An intimate and priceless gem.
Gordon Skene | 06/10/2001
(5 out of 5 stars)
"I've seen this film roughly 30 times since it first came out and each time I see it I walk away with some new insight. The Antoine Doinel series shows just how versatile a director Trauffaut was. This is warm and engaging filmaking with elegantly drawn characters of wonderful complexity. And true to Truffaut style, not a single frame is wasted nor does any moment feel false or misconstrued. Trauffaut was an undisputed master and seeing a master work on this intimate a scale is a wonderful, exhilarating experience. I also walk away from seeing this film with a sense of sadness that this was the last of the series and Truffaut is no longer with us."
Puzzle of Love
R. A Rubin | Eastern, PA United States | 06/16/2004
(3 out of 5 stars)
"I enjoyed Truffant's early work, "400 Blows" and "Jules and Jim". They are real landmarks in Cinema, the "French New Wave," but by 1979 Truffant seems to be autobiographical with kiss and tell scenerios. His failures in love are examined. His final success in relationship is a clever romatic answer to a puzzle, a torn photograph of his latest lover. It's not overly convincing, but nobody makes movies with so much poetic conceit as the French. The women are beautiful, but I must say that the two blondes are difficult to tell apart and the captioning does not help. This is a date flick for college educated guy and gal, very romantic and sexy without the plumbing."
Oliver | London, UK | 06/18/2003
(4 out of 5 stars)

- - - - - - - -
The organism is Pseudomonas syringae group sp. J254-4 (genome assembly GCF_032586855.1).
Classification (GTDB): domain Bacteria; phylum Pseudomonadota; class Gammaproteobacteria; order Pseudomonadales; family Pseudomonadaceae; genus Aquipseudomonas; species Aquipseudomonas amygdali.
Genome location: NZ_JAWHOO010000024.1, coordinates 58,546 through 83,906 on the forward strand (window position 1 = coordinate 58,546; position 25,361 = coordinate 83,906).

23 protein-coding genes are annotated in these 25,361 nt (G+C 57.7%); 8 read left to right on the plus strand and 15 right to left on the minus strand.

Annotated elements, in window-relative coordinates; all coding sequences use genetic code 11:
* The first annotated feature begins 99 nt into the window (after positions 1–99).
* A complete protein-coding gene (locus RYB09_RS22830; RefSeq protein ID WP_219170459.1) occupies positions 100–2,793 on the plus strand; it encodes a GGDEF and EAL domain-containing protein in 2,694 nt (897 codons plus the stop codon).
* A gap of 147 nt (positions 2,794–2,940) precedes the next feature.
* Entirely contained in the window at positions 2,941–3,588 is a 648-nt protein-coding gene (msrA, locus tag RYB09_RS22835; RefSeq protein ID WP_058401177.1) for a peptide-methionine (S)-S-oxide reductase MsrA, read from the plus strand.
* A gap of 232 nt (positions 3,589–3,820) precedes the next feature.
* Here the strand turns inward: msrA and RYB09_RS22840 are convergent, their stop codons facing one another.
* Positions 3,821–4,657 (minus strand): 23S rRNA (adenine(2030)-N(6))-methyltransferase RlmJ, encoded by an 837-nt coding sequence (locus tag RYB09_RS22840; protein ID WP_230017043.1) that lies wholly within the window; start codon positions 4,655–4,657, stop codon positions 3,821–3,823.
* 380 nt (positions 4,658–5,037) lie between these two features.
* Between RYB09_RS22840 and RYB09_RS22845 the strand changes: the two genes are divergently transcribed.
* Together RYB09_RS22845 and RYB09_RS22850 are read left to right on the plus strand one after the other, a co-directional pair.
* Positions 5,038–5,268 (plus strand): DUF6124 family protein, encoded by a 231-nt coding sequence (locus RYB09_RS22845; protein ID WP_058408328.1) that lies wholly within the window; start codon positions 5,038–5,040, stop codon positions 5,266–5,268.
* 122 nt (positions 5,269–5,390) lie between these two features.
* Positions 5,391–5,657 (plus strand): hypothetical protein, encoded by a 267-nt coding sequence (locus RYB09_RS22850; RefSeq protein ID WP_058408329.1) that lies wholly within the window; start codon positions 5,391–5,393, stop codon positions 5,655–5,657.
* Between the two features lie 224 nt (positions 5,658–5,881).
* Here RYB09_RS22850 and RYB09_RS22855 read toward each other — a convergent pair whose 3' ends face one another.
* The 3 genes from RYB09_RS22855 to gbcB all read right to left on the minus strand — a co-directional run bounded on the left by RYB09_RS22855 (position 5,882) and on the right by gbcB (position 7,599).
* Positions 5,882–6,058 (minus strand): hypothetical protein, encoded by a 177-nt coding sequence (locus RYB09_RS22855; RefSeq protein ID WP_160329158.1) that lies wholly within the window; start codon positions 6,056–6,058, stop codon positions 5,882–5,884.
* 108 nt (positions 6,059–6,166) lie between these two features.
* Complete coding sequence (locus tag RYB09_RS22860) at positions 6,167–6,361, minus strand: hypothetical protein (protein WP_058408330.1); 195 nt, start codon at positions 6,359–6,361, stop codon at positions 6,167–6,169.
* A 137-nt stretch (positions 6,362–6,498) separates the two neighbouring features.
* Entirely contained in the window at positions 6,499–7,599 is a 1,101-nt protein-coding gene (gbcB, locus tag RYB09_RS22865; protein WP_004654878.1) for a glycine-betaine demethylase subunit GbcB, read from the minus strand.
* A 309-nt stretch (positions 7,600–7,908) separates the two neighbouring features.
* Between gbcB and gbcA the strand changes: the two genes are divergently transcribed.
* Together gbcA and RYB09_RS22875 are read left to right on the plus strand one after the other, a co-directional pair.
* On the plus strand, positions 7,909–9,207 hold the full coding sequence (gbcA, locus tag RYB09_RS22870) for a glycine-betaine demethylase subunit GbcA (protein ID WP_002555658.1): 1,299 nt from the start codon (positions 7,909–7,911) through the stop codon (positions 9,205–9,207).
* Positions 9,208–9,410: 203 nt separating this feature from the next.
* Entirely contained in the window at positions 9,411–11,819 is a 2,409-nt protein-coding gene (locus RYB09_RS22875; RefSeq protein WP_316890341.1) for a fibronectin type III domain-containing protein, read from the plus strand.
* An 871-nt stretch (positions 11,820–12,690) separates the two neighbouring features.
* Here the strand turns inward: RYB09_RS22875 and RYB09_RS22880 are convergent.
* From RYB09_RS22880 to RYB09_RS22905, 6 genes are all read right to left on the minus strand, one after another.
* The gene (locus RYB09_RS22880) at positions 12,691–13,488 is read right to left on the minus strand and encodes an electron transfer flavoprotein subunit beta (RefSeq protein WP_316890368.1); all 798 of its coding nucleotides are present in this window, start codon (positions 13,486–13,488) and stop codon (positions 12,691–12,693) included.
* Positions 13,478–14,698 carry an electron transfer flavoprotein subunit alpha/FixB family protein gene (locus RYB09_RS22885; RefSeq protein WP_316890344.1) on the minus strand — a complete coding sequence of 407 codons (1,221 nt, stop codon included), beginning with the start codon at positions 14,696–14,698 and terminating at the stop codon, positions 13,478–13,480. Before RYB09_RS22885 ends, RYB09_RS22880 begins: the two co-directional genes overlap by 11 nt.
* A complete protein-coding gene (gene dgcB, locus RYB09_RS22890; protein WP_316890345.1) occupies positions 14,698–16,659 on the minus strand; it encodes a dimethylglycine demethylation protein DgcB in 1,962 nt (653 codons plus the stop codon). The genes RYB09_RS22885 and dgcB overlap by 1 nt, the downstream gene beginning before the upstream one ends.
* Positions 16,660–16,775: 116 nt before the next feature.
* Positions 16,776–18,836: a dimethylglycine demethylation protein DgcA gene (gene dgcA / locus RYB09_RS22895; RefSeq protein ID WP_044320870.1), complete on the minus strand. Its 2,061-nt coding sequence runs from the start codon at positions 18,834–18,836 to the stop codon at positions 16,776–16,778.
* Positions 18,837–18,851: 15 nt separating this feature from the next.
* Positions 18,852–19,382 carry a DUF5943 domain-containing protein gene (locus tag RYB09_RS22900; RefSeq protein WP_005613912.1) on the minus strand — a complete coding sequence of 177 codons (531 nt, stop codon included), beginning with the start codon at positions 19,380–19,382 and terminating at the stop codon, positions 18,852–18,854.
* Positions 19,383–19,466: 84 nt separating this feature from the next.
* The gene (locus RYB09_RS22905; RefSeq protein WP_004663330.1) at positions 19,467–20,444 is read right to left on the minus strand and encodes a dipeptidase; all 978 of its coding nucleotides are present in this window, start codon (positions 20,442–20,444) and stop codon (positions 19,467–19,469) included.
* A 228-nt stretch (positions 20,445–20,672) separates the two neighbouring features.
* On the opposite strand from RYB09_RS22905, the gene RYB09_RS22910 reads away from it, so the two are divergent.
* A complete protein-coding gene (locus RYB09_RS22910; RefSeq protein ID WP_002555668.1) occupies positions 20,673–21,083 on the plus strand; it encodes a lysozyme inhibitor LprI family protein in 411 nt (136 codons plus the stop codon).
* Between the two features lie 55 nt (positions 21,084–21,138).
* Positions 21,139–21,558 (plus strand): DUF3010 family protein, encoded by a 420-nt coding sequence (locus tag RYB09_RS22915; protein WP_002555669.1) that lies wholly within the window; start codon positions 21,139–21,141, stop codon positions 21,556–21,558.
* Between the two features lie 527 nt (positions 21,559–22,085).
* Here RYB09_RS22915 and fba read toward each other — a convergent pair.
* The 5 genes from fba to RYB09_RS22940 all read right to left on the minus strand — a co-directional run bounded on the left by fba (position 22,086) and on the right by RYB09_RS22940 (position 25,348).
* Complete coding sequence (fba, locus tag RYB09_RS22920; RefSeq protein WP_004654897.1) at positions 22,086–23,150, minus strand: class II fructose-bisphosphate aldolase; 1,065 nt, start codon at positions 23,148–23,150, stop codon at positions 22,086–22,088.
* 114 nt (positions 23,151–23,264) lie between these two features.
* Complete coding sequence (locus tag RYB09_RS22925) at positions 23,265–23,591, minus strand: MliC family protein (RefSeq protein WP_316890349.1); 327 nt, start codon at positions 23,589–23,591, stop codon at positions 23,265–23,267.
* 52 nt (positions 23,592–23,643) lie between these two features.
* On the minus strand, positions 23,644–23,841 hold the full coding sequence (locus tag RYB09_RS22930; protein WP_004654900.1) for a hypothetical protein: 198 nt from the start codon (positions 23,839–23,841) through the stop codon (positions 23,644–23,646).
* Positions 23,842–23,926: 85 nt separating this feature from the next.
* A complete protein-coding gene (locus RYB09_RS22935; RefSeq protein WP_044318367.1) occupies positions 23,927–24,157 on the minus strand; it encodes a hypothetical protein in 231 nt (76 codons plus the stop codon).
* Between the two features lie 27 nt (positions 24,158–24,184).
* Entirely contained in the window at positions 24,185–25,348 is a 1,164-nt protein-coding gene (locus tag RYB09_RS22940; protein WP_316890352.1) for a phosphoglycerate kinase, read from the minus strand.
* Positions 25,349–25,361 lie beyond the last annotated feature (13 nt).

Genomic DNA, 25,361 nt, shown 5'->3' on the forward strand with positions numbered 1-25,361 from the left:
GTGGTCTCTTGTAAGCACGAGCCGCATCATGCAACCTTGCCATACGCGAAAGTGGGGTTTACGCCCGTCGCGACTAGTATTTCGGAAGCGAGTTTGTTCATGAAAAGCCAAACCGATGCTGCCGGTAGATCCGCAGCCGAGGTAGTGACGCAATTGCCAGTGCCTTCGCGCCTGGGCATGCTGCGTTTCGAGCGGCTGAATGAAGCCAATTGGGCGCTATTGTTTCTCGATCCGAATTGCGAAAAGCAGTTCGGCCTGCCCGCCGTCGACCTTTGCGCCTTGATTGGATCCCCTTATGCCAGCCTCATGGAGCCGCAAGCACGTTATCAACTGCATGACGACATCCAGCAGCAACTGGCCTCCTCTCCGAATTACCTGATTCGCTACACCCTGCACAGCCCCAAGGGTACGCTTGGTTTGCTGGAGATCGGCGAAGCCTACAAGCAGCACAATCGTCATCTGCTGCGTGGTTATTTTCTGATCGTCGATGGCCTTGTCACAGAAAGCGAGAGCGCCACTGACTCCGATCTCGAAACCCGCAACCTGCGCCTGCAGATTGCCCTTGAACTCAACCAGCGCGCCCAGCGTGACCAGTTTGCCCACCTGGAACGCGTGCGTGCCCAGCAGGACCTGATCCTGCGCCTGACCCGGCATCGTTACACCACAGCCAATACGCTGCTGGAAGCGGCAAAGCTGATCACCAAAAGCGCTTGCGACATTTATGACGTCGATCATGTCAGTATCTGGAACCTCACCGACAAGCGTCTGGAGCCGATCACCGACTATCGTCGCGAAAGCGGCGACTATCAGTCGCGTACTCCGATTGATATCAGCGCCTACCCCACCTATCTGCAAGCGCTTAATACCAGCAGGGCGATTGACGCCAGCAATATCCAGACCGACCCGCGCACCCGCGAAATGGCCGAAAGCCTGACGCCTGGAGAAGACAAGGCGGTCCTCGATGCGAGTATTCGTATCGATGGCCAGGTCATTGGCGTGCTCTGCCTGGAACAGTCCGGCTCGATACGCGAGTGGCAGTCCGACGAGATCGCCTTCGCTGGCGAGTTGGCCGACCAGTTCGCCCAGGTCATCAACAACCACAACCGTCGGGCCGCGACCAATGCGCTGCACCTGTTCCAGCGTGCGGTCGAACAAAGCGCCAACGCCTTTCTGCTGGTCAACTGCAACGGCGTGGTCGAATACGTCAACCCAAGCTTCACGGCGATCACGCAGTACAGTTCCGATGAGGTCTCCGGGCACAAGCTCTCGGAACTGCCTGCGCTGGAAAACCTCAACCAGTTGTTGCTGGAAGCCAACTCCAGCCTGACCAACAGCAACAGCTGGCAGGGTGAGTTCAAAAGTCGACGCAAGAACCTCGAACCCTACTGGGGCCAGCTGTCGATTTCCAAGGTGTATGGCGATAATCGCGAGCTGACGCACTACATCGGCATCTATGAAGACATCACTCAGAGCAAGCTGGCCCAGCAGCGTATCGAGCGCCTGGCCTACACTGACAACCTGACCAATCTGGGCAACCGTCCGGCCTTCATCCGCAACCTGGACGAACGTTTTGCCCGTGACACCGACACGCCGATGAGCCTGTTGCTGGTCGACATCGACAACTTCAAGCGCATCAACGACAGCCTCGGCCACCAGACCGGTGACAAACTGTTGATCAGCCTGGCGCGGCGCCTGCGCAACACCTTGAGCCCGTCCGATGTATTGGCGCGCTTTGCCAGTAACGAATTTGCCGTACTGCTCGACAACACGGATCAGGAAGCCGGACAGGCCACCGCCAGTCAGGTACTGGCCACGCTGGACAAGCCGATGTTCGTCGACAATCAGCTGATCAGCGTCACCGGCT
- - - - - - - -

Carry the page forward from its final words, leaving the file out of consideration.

"Of other women in Love on the Run, Claude Jade, as Christine, is quite winsome, as always. Christine is easily the most likable character in the film, but Truffaut shuffles her into the background for much of the film. Instead, Sabine occupies the role of Antoine's new love. Played by Dorothée, Sabine is reminiscent of the younger Christine and even exudes some of her innocent charm and grace. But she is not as vibrant a character, mainly because she is not adequately developed as a character until the film's last scene. By then, it's too late. In addition, Truffaut also sabotages Sabine's introduction. She is first seen rolling around on the floor with Antoine. Opening credits obscure much of the dark scene, anyway, and there is a bland pop-lite theme song, "L'amour en fuite," that plays with the credits. Audiences will not know whether to focus on the credits, the murky photography, or the song. It's disorienting. Compare this scene to Claude Jade's simple appearance in "Stolen Kisses", in which she appears like an angel out of the night, waving timidly at Antoine and miming cute, little messages to him through a glass barrier. Furthermore, the fact that Sabine is introduced before Christine even appears in the film is also confusing for audiences, considering that Bed and Board concluded with Antoine and Christine together again. Audiences will eventually realize that the marriage has probably collapsed again, but will wonder immediately, was Sabine the cause? Since we are already familiar with Christine from the previous films, we will instinctively sympathize for her, and since we know nothing of Sabine, we will instinctively view her negatively. Again, it's not flattering and it starts the film off on the wrong note. When last we saw Antoine Doinel (in Bed and Board), he had recently married his sweetheart Christine and their marriage had just survived Antoine's first infidelity with a Japanese woman. Now, in Love on the Run, eight years after their marriage, Antoine and Christine are separated once more. The reason for this marital strife is Antoine's repeated infidelity, although this is conveyed in the film as almost an afterthought. The film does not pause to reflect upon the emotional impact of this new marital crisis. Unlike "Bed and Board", which offered several bittersweet but touching scenes relating to Antoine's infidelity, Love on the Run just throws it in for comic effect and moves right on along."